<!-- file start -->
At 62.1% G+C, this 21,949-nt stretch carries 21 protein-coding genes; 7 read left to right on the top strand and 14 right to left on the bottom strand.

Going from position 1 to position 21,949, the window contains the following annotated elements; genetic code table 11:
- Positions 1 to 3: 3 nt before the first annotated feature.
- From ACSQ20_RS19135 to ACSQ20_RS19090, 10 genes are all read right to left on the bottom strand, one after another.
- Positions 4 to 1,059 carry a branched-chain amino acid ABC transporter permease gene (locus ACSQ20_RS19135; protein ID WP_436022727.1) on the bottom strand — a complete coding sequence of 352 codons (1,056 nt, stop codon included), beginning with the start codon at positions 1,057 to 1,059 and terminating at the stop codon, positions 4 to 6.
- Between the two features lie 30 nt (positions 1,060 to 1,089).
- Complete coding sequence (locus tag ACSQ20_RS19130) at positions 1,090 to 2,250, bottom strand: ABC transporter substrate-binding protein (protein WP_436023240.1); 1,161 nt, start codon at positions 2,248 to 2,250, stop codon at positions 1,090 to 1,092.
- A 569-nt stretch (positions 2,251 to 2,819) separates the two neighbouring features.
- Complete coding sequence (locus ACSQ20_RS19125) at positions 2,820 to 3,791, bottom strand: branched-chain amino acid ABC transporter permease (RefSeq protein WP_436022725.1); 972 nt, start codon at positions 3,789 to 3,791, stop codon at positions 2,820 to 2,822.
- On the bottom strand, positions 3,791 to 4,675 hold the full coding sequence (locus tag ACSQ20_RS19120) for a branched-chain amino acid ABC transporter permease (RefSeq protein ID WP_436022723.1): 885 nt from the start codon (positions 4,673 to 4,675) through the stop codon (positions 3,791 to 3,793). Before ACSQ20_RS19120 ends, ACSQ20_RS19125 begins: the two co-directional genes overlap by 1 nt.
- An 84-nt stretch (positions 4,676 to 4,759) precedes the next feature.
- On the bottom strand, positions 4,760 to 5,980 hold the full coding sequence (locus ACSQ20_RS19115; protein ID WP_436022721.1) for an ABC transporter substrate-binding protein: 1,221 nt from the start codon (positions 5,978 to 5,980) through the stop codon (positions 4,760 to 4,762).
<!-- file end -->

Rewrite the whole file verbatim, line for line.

At 62.1% G+C, this 21,949-nt stretch carries 21 protein-coding genes; 7 read left to right on the top strand and 14 right to left on the bottom strand.

Going from position 1 to position 21,949, the window contains the following annotated elements; genetic code table 11:
- Positions 1 to 3: 3 nt before the first annotated feature.
- From ACSQ20_RS19135 to ACSQ20_RS19090, 10 genes are all read right to left on the bottom strand, one after another.
- Positions 4 to 1,059 carry a branched-chain amino acid ABC transporter permease gene (locus ACSQ20_RS19135; protein ID WP_436022727.1) on the bottom strand — a complete coding sequence of 352 codons (1,056 nt, stop codon included), beginning with the start codon at positions 1,057 to 1,059 and terminating at the stop codon, positions 4 to 6.
- Between the two features lie 30 nt (positions 1,060 to 1,089).
- Complete coding sequence (locus tag ACSQ20_RS19130) at positions 1,090 to 2,250, bottom strand: ABC transporter substrate-binding protein (protein WP_436023240.1); 1,161 nt, start codon at positions 2,248 to 2,250, stop codon at positions 1,090 to 1,092.
- A 569-nt stretch (positions 2,251 to 2,819) separates the two neighbouring features.
- Complete coding sequence (locus ACSQ20_RS19125) at positions 2,820 to 3,791, bottom strand: branched-chain amino acid ABC transporter permease (RefSeq protein WP_436022725.1); 972 nt, start codon at positions 3,789 to 3,791, stop codon at positions 2,820 to 2,822.
- On the bottom strand, positions 3,791 to 4,675 hold the full coding sequence (locus tag ACSQ20_RS19120) for a branched-chain amino acid ABC transporter permease (RefSeq protein ID WP_436022723.1): 885 nt from the start codon (positions 4,673 to 4,675) through the stop codon (positions 3,791 to 3,793). Before ACSQ20_RS19120 ends, ACSQ20_RS19125 begins: the two co-directional genes overlap by 1 nt.
- An 84-nt stretch (positions 4,676 to 4,759) precedes the next feature.
- On the bottom strand, positions 4,760 to 5,980 hold the full coding sequence (locus ACSQ20_RS19115; protein ID WP_436022721.1) for an ABC transporter substrate-binding protein: 1,221 nt from the start codon (positions 5,978 to 5,980) through the stop codon (positions 4,760 to 4,762).